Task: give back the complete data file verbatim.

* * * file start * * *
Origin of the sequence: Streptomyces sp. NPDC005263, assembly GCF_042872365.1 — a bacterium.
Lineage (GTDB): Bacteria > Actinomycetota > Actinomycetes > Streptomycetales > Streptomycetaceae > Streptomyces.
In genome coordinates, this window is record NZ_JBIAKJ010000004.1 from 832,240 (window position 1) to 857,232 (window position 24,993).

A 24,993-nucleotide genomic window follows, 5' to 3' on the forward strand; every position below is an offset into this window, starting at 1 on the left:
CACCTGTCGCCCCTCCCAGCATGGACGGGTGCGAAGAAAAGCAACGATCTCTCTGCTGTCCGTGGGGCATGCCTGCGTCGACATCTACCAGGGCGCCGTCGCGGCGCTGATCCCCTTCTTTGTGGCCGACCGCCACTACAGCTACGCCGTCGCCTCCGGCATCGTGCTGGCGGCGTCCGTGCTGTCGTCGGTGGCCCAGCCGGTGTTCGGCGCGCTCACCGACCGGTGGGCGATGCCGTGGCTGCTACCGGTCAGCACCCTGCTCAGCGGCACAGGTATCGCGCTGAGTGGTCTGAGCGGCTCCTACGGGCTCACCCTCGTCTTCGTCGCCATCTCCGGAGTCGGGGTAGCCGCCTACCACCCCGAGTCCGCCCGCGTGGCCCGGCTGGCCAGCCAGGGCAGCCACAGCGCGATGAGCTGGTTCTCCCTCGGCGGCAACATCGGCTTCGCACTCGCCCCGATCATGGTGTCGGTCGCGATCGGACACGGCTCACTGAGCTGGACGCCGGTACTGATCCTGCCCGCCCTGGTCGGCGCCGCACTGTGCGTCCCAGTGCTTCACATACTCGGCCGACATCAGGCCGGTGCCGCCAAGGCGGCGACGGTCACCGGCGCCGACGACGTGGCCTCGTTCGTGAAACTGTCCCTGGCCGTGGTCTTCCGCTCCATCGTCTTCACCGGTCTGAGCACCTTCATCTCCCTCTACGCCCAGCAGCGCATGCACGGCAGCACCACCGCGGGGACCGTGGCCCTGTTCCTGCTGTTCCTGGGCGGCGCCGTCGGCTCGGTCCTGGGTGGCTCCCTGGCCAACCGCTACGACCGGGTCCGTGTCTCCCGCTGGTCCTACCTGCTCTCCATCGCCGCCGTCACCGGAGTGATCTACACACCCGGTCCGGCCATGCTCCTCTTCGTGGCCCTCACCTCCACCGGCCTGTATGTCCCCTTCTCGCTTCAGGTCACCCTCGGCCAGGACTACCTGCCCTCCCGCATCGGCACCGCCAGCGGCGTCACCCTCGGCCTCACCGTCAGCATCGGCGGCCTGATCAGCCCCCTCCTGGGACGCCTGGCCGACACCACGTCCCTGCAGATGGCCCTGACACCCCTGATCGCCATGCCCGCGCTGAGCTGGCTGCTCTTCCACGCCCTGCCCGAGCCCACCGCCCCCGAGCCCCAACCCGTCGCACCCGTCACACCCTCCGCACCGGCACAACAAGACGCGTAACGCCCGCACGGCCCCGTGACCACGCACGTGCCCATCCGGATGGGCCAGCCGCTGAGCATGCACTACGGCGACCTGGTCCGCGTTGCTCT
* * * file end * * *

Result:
Origin of the sequence: Streptomyces sp. NPDC005263, assembly GCF_042872365.1 — a bacterium.
Lineage (GTDB): Bacteria > Actinomycetota > Actinomycetes > Streptomycetales > Streptomycetaceae > Streptomyces.
In genome coordinates, this window is record NZ_JBIAKJ010000004.1 from 832,240 (window position 1) to 857,232 (window position 24,993).

A 24,993-nucleotide genomic window follows, 5' to 3' on the forward strand; every position below is an offset into this window, starting at 1 on the left:
CACCTGTCGCCCCTCCCAGCATGGACGGGTGCGAAGAAAAGCAACGATCTCTCTGCTGTCCGTGGGGCATGCCTGCGTCGACATCTACCAGGGCGCCGTCGCGGCGCTGATCCCCTTCTTTGTGGCCGACCGCCACTACAGCTACGCCGTCGCCTCCGGCATCGTGCTGGCGGCGTCCGTGCTGTCGTCGGTGGCCCAGCCGGTGTTCGGCGCGCTCACCGACCGGTGGGCGATGCCGTGGCTGCTACCGGTCAGCACCCTGCTCAGCGGCACAGGTATCGCGCTGAGTGGTCTGAGCGGCTCCTACGGGCTCACCCTCGTCTTCGTCGCCATCTCCGGAGTCGGGGTAGCCGCCTACCACCCCGAGTCCGCCCGCGTGGCCCGGCTGGCCAGCCAGGGCAGCCACAGCGCGATGAGCTGGTTCTCCCTCGGCGGCAACATCGGCTTCGCACTCGCCCCGATCATGGTGTCGGTCGCGATCGGACACGGCTCACTGAGCTGGACGCCGGTACTGATCCTGCCCGCCCTGGTCGGCGCCGCACTGTGCGTCCCAGTGCTTCACATACTCGGCCGACATCAGGCCGGTGCCGCCAAGGCGGCGACGGTCACCGGCGCCGACGACGTGGCCTCGTTCGTGAAACTGTCCCTGGCCGTGGTCTTCCGCTCCATCGTCTTCACCGGTCTGAGCACCTTCATCTCCCTCTACGCCCAGCAGCGCATGCACGGCAGCACCACCGCGGGGACCGTGGCCCTGTTCCTGCTGTTCCTGGGCGGCGCCGTCGGCTCGGTCCTGGGTGGCTCCCTGGCCAACCGCTACGACCGGGTCCGTGTCTCCCGCTGGTCCTACCTGCTCTCCATCGCCGCCGTCACCGGAGTGATCTACACACCCGGTCCGGCCATGCTCCTCTTCGTGGCCCTCACCTCCACCGGCCTGTATGTCCCCTTCTCGCTTCAGGTCACCCTCGGCCAGGACTACCTGCCCTCCCGCATCGGCACCGCCAGCGGCGTCACCCTCGGCCTCACCGTCAGCATCGGCGGCCTGATCAGCCCCCTCCTGGGACGCCTGGCCGACACCACGTCCCTGCAGATGGCCCTGACACCCCTGATCGCCATGCCCGCGCTGAGCTGGCTGCTCTTCCACGCCCTGCCCGAGCCCACCGCCCCCGAGCCCCAACCCGTCGCACCCGTCACACCCTCCGCACCGGCACAACAAGACGCGTAACGCCCGCACGGCCCCGTGACCACGCACGTGCCCATCCGGATGGGCCAGCCGCTGAGCATGCACTACGGCGACCTGGTCCGCGTTGCTCT